Brian Bauman's life reads like a traditional American success story: popular and determined, he was elected president of the student council at his Minnesota high school and went on to the U.S. Air Force Academy at Colorado Springs, Colorado, where he was majoring in math and physics. But in 1995, at age 21, Brian was found to have chronic myelogenous leukemia, an insidious form of the disease. Doctors told Brian's parents, Steve and Elaine Bauman, that their son would die within five years if he didn't receive a bone-marrow transplant.A match was found for Brian, and he was interviewed on Korean TV in 2007, so is apparently doing well.
At that point, Brian's story became a quest that would take the Baumans far beyond the borders of the U.S. For Brian was born Kim Sung Duk in South Korea in 1974. He was taken at age 3 to a Seoul orphanage by his unmarried mother and adopted six months later by the Baumans. To save Brian's life, his adoptive parents hoped to locate a Korean relative with compatible bone marrow, in a land where such a request is guaranteed to reopen painful psychological wounds. To many Koreans, adoption of any kind is considered shameful. Families who give away children, or even take them in, are careful to hide the fact from their neighbors, schoolteachers and the children themselves. During its impoverished postwar period, South Korea began sending thousands of children abroad for adoption--the number peaked at 8,800 in 1985--and that human tide is perceived as a national disgrace. The Baumans somehow had to track down members of Brian's birth family and persuade them to help the young man, who was in Colorado and, as he put it, "seeing goals slip through my fingers."
I think most people are aware of the effect of adoption on transplant issues -- at least aware that the lack of access to genetic relatives can be a problem. This isn't just the case in international adoption -- domestic adoptees who are denied access to information about genetic relatives can have the same problem. Genetic relatives are more likely to be a match.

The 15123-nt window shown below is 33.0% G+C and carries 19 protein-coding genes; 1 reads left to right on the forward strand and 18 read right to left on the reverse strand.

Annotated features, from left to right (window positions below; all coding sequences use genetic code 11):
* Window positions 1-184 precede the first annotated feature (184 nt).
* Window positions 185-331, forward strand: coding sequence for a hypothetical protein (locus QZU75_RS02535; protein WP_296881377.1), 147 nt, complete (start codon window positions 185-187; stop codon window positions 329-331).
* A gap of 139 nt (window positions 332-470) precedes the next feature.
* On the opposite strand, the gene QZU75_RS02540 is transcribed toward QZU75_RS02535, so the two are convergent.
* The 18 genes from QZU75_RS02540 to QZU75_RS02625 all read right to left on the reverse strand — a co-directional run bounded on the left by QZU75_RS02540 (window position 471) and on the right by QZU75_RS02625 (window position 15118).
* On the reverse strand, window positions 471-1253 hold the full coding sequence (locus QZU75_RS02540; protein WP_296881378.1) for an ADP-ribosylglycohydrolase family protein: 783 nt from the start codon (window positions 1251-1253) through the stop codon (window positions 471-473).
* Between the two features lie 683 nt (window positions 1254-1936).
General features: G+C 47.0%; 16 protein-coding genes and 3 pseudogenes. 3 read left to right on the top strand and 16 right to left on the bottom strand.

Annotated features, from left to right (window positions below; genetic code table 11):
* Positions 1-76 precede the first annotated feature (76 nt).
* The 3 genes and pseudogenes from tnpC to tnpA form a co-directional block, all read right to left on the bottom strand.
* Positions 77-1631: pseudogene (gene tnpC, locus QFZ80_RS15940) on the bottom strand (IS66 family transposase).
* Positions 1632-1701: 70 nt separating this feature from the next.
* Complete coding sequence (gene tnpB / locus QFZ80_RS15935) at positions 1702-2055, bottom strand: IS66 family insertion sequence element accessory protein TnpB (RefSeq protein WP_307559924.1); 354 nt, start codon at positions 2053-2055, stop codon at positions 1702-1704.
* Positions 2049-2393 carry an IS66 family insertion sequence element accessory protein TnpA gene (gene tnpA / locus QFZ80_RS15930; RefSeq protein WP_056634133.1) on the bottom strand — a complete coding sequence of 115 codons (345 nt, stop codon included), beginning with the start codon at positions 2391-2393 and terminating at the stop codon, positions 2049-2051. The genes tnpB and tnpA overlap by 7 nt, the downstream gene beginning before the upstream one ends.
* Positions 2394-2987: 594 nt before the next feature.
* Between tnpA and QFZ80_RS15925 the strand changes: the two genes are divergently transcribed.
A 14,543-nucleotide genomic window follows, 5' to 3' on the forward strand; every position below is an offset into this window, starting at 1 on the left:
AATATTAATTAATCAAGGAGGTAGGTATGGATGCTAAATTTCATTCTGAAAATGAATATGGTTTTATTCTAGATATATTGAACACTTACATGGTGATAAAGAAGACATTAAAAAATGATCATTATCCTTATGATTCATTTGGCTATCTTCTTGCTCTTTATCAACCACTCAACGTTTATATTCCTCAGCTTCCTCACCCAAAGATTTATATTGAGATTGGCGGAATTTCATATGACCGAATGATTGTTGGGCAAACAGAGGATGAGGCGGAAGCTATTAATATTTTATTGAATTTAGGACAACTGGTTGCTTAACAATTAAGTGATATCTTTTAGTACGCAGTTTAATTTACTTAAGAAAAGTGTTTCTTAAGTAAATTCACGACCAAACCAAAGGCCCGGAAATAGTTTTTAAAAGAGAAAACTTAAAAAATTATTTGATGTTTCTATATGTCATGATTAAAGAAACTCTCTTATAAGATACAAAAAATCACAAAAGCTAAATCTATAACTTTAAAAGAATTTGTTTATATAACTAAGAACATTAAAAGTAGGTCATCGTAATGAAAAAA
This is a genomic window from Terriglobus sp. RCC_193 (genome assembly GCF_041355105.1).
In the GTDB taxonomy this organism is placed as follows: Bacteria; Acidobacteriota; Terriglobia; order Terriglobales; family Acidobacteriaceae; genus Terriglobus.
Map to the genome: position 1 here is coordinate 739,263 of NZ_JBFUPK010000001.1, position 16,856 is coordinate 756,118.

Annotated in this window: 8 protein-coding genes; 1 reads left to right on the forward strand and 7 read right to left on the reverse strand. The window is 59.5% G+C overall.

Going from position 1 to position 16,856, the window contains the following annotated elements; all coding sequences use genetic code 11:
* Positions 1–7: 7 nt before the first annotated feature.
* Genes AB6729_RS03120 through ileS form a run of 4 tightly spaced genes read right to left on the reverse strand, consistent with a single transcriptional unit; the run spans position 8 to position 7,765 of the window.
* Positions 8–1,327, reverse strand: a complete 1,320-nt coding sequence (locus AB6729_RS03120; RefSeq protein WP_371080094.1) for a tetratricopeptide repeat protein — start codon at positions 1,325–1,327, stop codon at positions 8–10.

But with international adoption, especially from Asian and African countries, there's another problem -- the difficulties of minorities finding a match on the national donor registry. So it's not just that finding genetic relatives is difficult, it's also difficult to find unrelated donors who match. The following graphic of bone marrow donors by race accompanied an NPR story, Blacks Face Bone Marrow Donor Shortage:
Asian American Donor Program, "Ethnic Minorities have a 30-40% chance of finding a match from the existing NMDP registry. Caucasians have an 80% chance of finding a match from the existing NMDP registry."
According to the NPR article, the low rate of donation in the African-American community is one reason for the low match rates. But there's also another reason: "Experts say that African-American patients have more rare genetic makeups than caucasians because their genes tend to be more racially mixed. This makes finding a precise match that much tougher."
It strikes me that this racial mixing in America would make it difficult for recent immigrants to America to find a match in America. They are less likely to have genes that are racially mixed. No wonder that homeland searches are more productive for international adoptees like Kailee and Brian, who found unrelated donors. The U.S. national registry has cooperative agreements with donor registries in a number of foreign countries, but they tend to be small. Publicizing the need for a donor can encourage donation in those countries, which is why adoptive families go to the home country looking for a donor.
When you adopt internationally, every story like Katie's, Lydia's, Deena's, Kailee's, Zak's, and Brian's strikes a chord of fear. When you have no information about birth family, no way to contact them, you have to worry about what would happen if your child needed a transplant. It's impossible not to personalize the story and feel overwhelming sympathy and terror. Add in the difficulty of an unrelated match because your child is an ethnic minority and the fear is amplified.
So what to do? Register with the National Bone Marrow Registry. Encourage your child to do the same when he or she reaches adulthood. Support the Asian American Donor Program. Support the right of all adoptees to original birth certificates and other information about their pasts. And look for your child's birth family.